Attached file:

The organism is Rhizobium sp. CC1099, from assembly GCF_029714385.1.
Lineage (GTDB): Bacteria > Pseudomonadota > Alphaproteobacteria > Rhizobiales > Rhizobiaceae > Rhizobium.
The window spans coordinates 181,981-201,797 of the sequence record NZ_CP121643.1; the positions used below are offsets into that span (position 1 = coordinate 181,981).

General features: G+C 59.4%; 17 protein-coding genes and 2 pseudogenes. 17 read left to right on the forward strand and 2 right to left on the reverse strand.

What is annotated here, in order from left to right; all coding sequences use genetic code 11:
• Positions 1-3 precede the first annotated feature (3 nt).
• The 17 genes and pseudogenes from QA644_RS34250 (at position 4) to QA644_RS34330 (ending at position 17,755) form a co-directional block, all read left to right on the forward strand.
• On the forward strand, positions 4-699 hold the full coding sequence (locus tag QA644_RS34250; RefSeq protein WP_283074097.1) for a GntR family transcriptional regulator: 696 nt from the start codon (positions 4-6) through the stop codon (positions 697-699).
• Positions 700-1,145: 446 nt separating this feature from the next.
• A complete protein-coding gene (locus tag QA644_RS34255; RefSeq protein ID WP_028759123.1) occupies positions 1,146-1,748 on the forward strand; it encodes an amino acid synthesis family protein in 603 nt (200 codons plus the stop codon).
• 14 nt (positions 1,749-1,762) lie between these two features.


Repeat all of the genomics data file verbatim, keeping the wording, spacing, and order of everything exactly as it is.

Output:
The organism is Rhizobium sp. CC1099, from assembly GCF_029714385.1.
Lineage (GTDB): Bacteria > Pseudomonadota > Alphaproteobacteria > Rhizobiales > Rhizobiaceae > Rhizobium.
The window spans coordinates 181,981-201,797 of the sequence record NZ_CP121643.1; the positions used below are offsets into that span (position 1 = coordinate 181,981).

General features: G+C 59.4%; 17 protein-coding genes and 2 pseudogenes. 17 read left to right on the forward strand and 2 right to left on the reverse strand.

What is annotated here, in order from left to right; all coding sequences use genetic code 11:
• Positions 1-3 precede the first annotated feature (3 nt).
• The 17 genes and pseudogenes from QA644_RS34250 (at position 4) to QA644_RS34330 (ending at position 17,755) form a co-directional block, all read left to right on the forward strand.
• On the forward strand, positions 4-699 hold the full coding sequence (locus tag QA644_RS34250; RefSeq protein WP_283074097.1) for a GntR family transcriptional regulator: 696 nt from the start codon (positions 4-6) through the stop codon (positions 697-699).
• Positions 700-1,145: 446 nt separating this feature from the next.
• A complete protein-coding gene (locus tag QA644_RS34255; RefSeq protein ID WP_028759123.1) occupies positions 1,146-1,748 on the forward strand; it encodes an amino acid synthesis family protein in 603 nt (200 codons plus the stop codon).
• 14 nt (positions 1,749-1,762) lie between these two features.